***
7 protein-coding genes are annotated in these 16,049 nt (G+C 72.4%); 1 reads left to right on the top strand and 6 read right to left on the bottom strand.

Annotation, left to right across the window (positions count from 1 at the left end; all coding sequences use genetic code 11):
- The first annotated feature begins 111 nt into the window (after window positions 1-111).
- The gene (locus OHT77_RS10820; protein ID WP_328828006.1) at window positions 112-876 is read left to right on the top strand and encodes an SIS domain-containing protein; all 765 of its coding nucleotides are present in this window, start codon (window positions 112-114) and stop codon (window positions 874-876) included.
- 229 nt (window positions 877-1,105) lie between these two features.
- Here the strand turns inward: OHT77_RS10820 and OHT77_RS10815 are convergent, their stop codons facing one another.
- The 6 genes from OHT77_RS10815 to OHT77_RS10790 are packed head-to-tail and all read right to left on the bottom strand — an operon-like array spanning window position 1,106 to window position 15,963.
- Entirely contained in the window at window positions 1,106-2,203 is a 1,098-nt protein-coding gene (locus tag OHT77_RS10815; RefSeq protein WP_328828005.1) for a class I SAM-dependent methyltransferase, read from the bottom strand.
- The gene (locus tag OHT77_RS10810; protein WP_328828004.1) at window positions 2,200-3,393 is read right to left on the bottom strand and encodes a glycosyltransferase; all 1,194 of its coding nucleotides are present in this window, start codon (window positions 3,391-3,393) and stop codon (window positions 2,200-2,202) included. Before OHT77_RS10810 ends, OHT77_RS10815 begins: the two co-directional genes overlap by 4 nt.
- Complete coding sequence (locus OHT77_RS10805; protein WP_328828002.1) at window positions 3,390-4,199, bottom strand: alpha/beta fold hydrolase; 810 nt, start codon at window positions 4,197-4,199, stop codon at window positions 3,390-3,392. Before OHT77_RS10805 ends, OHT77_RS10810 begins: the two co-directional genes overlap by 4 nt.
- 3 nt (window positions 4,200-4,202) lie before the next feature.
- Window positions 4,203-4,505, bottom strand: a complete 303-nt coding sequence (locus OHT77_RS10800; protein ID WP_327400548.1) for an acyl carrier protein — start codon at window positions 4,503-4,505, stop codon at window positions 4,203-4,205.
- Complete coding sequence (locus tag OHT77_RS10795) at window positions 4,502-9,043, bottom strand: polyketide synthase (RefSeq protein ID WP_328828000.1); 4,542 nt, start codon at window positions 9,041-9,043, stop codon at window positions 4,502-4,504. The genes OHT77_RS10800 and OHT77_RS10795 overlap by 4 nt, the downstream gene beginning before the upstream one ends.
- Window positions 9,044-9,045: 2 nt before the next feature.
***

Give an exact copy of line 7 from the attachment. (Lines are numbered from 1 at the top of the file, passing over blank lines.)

- The 6 genes from OHT77_RS10815 to OHT77_RS10790 are packed head-to-tail and all read right to left on the bottom strand — an operon-like array spanning window position 1,106 to window position 15,963.